Last, the red fox can sporadically be recognized amid the diverse wildlife in scenes of the desert chase, beginning in the early fourth dynasty. It has been argued that a standard hieroglyph having the phonetic value ms (Gardiner F 31) is comprised of three foxes' skins tied together. Foxes also make a humorous appearance on “satirical” papyri and figured ostraca during the nineteenth and twentieth dynasties, where these legendary enemies of the farmyard are rendered feeding and shepherding their usual prey. Like the hyena, this species apparently had little religious significance for the ancient Egyptians.


  • Baines, John. “Symbolic Roles of Canine Figures on Early Monuments.” Archéo-Nil: Bulletin de la société pour l'étude des cultures prépharaoniques de la vallée du Nil 3 (1993), 57–73. Offers an interesting discussion of the possible symbolic significance of certain canine figures on Egyptian monuments of the Late Predynastic period (Naqada III); contains a useful bibliography.
  • Boessneck, Joachim. Die Tierwelt des alten Ägypten: Untersucht anhand kulturgeschichtlicher und zoologischer Quellen. Munich, 1988. An authoritative discussion of canines in ancient Egypt, including zooarcheological findings.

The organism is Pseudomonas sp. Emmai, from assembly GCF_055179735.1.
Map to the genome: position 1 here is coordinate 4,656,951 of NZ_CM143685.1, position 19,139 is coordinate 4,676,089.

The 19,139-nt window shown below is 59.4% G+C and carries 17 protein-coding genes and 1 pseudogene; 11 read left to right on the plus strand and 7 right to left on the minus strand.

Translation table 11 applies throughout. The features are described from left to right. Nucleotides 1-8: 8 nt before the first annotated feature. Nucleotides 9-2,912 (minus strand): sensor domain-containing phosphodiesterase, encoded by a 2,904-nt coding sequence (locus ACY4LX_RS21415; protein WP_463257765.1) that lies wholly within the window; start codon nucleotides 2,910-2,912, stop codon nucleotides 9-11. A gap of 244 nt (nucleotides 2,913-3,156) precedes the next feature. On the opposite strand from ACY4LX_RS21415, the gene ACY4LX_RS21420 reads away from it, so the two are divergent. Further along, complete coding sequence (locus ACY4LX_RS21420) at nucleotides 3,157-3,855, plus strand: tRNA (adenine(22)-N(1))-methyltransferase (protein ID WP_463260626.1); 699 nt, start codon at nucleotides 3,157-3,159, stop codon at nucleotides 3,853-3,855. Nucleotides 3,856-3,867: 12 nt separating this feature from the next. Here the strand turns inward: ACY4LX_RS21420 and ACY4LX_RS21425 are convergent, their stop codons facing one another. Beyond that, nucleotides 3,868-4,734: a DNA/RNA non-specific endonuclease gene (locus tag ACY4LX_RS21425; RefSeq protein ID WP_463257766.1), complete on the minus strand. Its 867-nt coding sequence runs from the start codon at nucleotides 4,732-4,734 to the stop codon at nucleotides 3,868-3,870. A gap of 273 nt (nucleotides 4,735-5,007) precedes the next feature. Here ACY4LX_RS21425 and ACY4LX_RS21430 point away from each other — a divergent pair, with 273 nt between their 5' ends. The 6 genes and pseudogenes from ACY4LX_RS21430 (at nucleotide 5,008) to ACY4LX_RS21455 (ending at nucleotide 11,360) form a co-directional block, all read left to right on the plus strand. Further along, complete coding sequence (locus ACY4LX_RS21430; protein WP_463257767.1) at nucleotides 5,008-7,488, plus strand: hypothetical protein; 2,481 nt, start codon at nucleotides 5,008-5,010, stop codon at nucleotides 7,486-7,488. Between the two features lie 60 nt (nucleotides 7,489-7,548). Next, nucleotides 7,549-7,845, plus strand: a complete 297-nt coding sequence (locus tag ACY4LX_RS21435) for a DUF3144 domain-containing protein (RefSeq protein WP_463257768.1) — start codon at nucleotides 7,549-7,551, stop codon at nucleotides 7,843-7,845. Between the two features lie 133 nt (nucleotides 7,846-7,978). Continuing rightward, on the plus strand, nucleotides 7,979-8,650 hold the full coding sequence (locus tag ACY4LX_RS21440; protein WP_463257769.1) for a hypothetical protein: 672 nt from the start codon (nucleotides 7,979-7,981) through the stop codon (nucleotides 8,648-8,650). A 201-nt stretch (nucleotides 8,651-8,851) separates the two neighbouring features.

• Helck, Wolfgang, Eberhard Otto, and Wolfhart Westendorf, eds. Lexikon der Ägyptologie. 7 vols. Wiesbaden, 1975–1992. Massive reference work containing articles in English, French, and German on virtually every topic relating to ancient Egypt; with important entries on all aspects of canines in pharaonic life and religion.
  • Houlihan, Patrick F. The Animal World of the Pharaohs. London and New York, 1996. A handsomely illustrated book for a general audience devotes considerable space to surveying the various canines in ancient Egypt; extensive bibliography.
  • Osborn, Dale J., and Ibrahim Helmy. The Contemporary Land Mammals of Egypt (Including Sinai). Fieldiana Zoology, new series, 5. Chicago, 1980. The standard work on the land mammals of modern Egypt, but now out of print.
  • Osborn, Dale J. with Jana Osbornová. The Mammals of Ancient Egypt. Warminster, 1998. Provides a good survey of the canines recognizable in Egyptian iconography.
  • Paton, David. Animals of Ancient Egypt. Princeton and London, 1925. Contains some useful information on canines, but is largely out of date.
  • Tooley, Angela M. J. “Coffin of a Dog from Beni Hasan.” Journal of Egyptian Archaeology 74 (1988), 207–211. Good survey of the evidence for the burial of pet dogs in ancient Egypt through the Middle Kingdom.

Patrick F. Houlihan